Life After College with a Physics Degree

Physics is among the hard sciences' most versatile degrees. Industry sectors available to majors and graduate degree holders include finance, engineering, software development, teaching, public policy development, research, data science, medicine, and more. This page contains information on a small subset of paths. For more information, contact the undergraduate or graduate advisors or visit the SJSU Career Center.

General Resources

Engineering, tech, and private industry sectors in general offer physics majors some of the most common and lucrative career paths. Visit the links below to explore your options and to learn more.

Careers in Teaching

Physics majors are highly valued as teachers. At the primary and secondary education levels (i.e., kindergarten through 12th grade), opportunities can be subdivided into those at public schools and those at private schools. Public schools offer higher salaries but require more extensive credentialing levels. Private schools tend to make hiring decisions in connection with a school-specific centralized vision. At the community college level, teaching positions require a master’s degree or beyond.

SJSU Resources

External Resources

Careers in Government

A degree in physics can be valuable for many careers in various levels of government, though some may require additional training or experience. At the local level, see the City of San José jobs page and the County of Santa Clara job opportunities page. State-level jobs are posted at the CalCareers website, and national job opportunities can be found at the USAJOBS website. These sites can feel overwhelming sometimes, but it helps to narrow down your search based on geographic preferences and to use keywords like "physics," "data analysis," or specific topics you're interested in. 

Many physics-related federal government jobs are located in the national laboratories. See the APS web page on government funded laboratory jobs for a more detailed description. A listing of open positions can be found at the National Laboratories Careers page. Many jobs in these laboratories involve the construction or maintenance of nuclear weapons or other weapons-related work. You may want to evaluate the ethics of such work. See the article "Physicists need to be talking about nuclear weapons" by Stewart Prager and Frank N. von Hippel in Physics Today for further context. Similar ethical considerations apply to some jobs in aerospace, aviation and defense industries, and in the US Intelligence Community, all of which hire many people with physics degrees.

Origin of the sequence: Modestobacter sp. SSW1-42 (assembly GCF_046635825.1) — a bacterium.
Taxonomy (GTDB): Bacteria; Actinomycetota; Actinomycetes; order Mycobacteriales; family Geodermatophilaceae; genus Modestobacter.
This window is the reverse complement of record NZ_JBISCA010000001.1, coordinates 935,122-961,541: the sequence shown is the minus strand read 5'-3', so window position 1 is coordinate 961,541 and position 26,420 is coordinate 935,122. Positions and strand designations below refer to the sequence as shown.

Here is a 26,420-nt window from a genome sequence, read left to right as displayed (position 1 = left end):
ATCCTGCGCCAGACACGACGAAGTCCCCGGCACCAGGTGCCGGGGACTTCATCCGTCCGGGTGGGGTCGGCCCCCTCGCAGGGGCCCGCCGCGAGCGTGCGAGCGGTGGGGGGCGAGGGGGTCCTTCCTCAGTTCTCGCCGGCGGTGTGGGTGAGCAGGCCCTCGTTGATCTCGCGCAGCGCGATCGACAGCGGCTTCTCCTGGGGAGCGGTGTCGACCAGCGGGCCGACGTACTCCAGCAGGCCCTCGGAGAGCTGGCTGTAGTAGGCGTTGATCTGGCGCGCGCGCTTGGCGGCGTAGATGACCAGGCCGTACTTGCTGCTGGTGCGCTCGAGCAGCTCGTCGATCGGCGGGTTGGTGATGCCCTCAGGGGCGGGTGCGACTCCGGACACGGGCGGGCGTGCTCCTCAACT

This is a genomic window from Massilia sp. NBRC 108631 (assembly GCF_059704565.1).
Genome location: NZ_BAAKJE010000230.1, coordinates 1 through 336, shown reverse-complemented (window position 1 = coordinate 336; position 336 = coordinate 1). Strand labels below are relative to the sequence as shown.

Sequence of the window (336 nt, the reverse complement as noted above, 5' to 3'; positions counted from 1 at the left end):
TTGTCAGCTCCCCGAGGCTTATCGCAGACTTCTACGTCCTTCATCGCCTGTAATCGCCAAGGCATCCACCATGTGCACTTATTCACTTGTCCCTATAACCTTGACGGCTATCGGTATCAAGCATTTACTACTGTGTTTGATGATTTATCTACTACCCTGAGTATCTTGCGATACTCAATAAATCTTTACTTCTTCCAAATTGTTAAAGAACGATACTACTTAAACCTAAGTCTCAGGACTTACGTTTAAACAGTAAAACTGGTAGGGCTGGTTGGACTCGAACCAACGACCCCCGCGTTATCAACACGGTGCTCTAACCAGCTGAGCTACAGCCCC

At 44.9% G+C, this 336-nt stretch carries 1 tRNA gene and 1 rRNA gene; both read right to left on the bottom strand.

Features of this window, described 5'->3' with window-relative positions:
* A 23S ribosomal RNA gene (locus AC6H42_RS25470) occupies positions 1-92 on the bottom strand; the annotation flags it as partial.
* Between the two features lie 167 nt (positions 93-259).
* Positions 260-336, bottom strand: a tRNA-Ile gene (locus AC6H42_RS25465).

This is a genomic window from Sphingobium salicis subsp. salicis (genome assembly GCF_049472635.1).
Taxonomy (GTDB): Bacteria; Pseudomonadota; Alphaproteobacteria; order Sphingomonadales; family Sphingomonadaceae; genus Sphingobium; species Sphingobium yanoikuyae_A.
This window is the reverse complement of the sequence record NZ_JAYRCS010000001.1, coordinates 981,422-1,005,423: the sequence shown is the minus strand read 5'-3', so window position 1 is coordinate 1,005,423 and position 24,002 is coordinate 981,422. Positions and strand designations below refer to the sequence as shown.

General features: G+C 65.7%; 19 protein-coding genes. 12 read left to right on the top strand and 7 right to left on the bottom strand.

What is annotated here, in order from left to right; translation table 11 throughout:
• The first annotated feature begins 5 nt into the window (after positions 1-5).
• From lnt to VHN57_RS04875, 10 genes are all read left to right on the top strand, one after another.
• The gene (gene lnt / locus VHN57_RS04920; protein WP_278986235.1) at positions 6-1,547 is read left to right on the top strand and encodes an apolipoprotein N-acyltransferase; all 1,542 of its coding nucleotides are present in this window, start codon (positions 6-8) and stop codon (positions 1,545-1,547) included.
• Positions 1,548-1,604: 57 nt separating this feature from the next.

Careers at Nonprofits

Nonprofit organizations aim to accomplish some collective, public or social benefit, rather than make profits. The number and variety of such organizations is enormous, and includes museums, community service agencies, charitable giving organizations, and public policy think tanks. You may find resources and some help navigating such jobs in California at the California Association of Nonprofits website. Some well known nonprofits that focus on scientific issues and that particularly hire people with physics degrees include the Union of Concerned Scientists and the American Association for the Advancement of Science, as well as the professional societies: the American Institute of Physics (AIP), the American Physical Society (APS), the American Astronomical Society (AAS), the American Association of Physics Teachers (AAPT), and others listed at the bottom of the AIP website.

Careers in Academia

Academic careers (working as a professor at a four-year-college or beyond) are among the easiest-to-picture careers available to physics majors. The typical path leading to a career in academia in the U.S. includes matriculating into a PhD program immediately or within one or two years after completing an undergraduate degree. (This differs from some other fields, where graduate school more commonly follows time spent in the workforce.) For more information on career paths in academia, contact the undergraduate or graduate advisors or contact a tenured or tenure-track faculty member in your field of interest directly. See also the Department’s affiliation with Cal-Bridge.